Potential predictors of SMN protein, transcript and copy numbers included: age, gender, SMA diagnosis and type, and current level of function as measured by the MHFMS. Relationships among SMN protein, individual transcript types (listed below), and copy numbers were examined as well. One extreme outlier of SMN transcript ratios (SMN2-FL/SMN-Δ7 ratio, 26 standard deviations above the next highest value) was removed from analysis of that outcome alone. Predictors of continuous outcomes were assessed using analysis of covariance (ANCOVA) for categorical predictors and partial correlation for continuous predictors. As a significant effect of age was found for some outcomes, all models were controlled for age. Data was log-transformed to reduce the impact of skewed data. All analyses were performed with SAS v9.2 (SAS Institute, Cary, NC), and p<0.05 was considered statistically significant. By design, our study cohort included subjects whose function fell outside the range of MHFMS detection, and thus were scored the constrained maximum or minimum MHFMS value. Because ceiling and floor values will increase (positive) or decrease (negative) slopes of identified associations we performed the statistical analysis of SMN transcripts and protein to MHFMS comparisons by including and excluding those with border values.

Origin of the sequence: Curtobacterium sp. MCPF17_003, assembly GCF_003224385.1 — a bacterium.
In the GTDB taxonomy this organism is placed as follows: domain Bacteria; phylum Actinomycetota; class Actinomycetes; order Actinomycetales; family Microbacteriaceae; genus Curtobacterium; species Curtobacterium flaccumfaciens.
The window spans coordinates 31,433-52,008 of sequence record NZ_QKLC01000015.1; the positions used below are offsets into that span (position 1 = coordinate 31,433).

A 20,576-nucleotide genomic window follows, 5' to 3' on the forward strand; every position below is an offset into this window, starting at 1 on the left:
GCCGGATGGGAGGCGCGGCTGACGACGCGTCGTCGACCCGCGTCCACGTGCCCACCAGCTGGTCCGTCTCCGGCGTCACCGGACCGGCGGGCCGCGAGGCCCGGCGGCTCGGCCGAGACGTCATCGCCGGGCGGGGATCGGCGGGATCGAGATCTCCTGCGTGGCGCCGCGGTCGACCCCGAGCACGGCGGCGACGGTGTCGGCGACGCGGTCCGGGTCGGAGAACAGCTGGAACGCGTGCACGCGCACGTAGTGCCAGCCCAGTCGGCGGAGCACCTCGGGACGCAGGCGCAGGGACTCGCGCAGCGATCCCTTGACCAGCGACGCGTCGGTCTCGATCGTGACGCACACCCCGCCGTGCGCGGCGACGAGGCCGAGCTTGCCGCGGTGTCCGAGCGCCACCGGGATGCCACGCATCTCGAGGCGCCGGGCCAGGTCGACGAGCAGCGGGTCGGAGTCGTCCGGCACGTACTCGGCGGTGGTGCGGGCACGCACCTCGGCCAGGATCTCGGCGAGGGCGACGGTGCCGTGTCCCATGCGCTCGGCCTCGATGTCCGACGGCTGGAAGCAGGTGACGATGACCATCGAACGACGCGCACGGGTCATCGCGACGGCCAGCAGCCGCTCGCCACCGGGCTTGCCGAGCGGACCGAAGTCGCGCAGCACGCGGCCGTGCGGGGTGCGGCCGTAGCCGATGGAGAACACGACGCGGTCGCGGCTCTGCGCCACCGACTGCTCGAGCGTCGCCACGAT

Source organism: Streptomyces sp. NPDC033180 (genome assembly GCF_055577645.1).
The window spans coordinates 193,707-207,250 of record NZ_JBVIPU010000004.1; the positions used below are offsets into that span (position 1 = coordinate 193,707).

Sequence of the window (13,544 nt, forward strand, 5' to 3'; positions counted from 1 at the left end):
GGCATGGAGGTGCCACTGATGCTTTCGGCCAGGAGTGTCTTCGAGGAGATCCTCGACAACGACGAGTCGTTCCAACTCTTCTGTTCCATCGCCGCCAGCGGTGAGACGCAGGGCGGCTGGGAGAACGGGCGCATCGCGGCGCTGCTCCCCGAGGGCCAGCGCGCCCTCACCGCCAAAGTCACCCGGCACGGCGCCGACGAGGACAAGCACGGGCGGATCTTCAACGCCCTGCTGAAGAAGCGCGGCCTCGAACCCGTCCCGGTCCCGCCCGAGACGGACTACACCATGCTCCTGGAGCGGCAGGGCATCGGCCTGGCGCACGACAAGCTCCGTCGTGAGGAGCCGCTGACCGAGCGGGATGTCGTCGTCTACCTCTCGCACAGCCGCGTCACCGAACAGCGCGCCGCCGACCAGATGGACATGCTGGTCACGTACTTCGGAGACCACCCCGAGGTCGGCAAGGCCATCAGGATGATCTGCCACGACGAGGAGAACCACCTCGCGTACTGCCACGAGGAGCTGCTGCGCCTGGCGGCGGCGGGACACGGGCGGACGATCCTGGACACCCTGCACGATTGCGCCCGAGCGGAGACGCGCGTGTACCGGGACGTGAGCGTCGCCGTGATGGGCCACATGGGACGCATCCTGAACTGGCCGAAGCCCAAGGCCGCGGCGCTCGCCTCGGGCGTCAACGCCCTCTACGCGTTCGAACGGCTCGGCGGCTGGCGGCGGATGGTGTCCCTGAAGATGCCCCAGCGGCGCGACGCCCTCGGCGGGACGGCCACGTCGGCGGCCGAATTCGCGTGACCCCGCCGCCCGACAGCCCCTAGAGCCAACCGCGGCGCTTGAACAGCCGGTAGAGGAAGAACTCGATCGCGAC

Quantification of SMN1 and SMN2 copy number was conducted at Expression Analysis Inc., Durham, North Carolina by quantitative real-time Taqman PCR (qPCR) . Genomic DNA was isolated from whole blood samples using Gentra Puregene Blood Kit (Qiagen). Externally validated DNA standards for SMN1 and SMN2 were kindly provided by Dr. Wendy Chung from Columbia University Medical Center, New York, NY. The SMN1 and SMN2 reactions were carried out in 1×TaqMan Universal PCR master mix (Applied Biosystems) containing 300 nM of SMN1 primers, 250 nM of SMN probe or 450 nM of SMN2 primers, 250 nM of SMN probe, 650 nM of SMN1 non-extending oligonucleotide, respectively. The non-extending SMN1 oligonucleotide increases SMN2 assay specificity by blocking nonspecific annealing of the allele-specific primer to the opposite allele. To enable normalization of the input target DNA added to each well, the internal control CFTR gene was amplified simultaneously in a separate reaction well under identical thermal cycling conditions. The CFTR reaction was carried out with 1×TaqMan Universal PCR master mix containing 450 nM of CFTR primers and 250 nM of CFTR probe. PCR was performed on a 7900HT Sequence Detection System (Applied Biosystems) using a 384-well format, and amplification was achieved using the standard amplification protocol (Applied Biosystems) as follows: 50°C for 2 min, 95°C for 10 min, followed by 45 cycles of 95°C for 15 s, and 60°C for 1 min. Each reaction was run in quadruplicate with 25 ng of genomic DNA in a final volume of 15 µl. The number of SMN1 and SMN2 copies was calculated using the comparative CT method . Results were interpreted separately by two independent investigators (Dr. Wendy Chung, Columbia University Medical Center, NY, NY; and Dr. Louise Simard, University of Manitoba, Winnipeg, Manitoba) and confirmed in a separate analysis performed by Dr. Thomas Prior at The Ohio State University using his published methodology .